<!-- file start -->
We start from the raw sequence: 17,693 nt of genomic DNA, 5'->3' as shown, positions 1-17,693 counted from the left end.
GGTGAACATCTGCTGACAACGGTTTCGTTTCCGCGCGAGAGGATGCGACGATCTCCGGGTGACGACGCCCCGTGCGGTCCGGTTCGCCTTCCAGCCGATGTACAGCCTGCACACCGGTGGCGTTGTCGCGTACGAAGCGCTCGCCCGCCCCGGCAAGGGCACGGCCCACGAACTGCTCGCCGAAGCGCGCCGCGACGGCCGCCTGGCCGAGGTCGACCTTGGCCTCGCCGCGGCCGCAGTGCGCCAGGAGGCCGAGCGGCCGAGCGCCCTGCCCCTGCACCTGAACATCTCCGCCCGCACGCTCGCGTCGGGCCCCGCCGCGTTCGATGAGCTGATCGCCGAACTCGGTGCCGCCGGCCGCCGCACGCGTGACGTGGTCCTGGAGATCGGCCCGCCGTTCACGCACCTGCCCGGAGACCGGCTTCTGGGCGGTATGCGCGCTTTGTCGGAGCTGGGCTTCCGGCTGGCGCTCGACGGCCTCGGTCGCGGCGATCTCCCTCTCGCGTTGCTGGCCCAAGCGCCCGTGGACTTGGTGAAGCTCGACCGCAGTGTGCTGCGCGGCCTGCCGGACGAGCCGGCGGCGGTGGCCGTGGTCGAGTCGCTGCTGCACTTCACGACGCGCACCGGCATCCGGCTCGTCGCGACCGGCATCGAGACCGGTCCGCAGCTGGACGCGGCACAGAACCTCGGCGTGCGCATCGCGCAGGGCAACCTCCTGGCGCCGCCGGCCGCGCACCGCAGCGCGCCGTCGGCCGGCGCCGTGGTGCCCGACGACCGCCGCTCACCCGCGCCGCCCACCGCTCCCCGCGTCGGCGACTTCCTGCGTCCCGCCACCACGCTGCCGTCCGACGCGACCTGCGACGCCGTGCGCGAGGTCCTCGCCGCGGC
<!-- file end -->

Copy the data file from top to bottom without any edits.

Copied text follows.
We start from the raw sequence: 17,693 nt of genomic DNA, 5'->3' as shown, positions 1-17,693 counted from the left end.
GGTGAACATCTGCTGACAACGGTTTCGTTTCCGCGCGAGAGGATGCGACGATCTCCGGGTGACGACGCCCCGTGCGGTCCGGTTCGCCTTCCAGCCGATGTACAGCCTGCACACCGGTGGCGTTGTCGCGTACGAAGCGCTCGCCCGCCCCGGCAAGGGCACGGCCCACGAACTGCTCGCCGAAGCGCGCCGCGACGGCCGCCTGGCCGAGGTCGACCTTGGCCTCGCCGCGGCCGCAGTGCGCCAGGAGGCCGAGCGGCCGAGCGCCCTGCCCCTGCACCTGAACATCTCCGCCCGCACGCTCGCGTCGGGCCCCGCCGCGTTCGATGAGCTGATCGCCGAACTCGGTGCCGCCGGCCGCCGCACGCGTGACGTGGTCCTGGAGATCGGCCCGCCGTTCACGCACCTGCCCGGAGACCGGCTTCTGGGCGGTATGCGCGCTTTGTCGGAGCTGGGCTTCCGGCTGGCGCTCGACGGCCTCGGTCGCGGCGATCTCCCTCTCGCGTTGCTGGCCCAAGCGCCCGTGGACTTGGTGAAGCTCGACCGCAGTGTGCTGCGCGGCCTGCCGGACGAGCCGGCGGCGGTGGCCGTGGTCGAGTCGCTGCTGCACTTCACGACGCGCACCGGCATCCGGCTCGTCGCGACCGGCATCGAGACCGGTCCGCAGCTGGACGCGGCACAGAACCTCGGCGTGCGCATCGCGCAGGGCAACCTCCTGGCGCCGCCGGCCGCGCACCGCAGCGCGCCGTCGGCCGGCGCCGTGGTGCCCGACGACCGCCGCTCACCCGCGCCGCCCACCGCTCCCCGCGTCGGCGACTTCCTGCGTCCCGCCACCACGCTGCCGTCCGACGCGACCTGCGACGCCGTGCGCGAGGTCCTCGCCGCGGC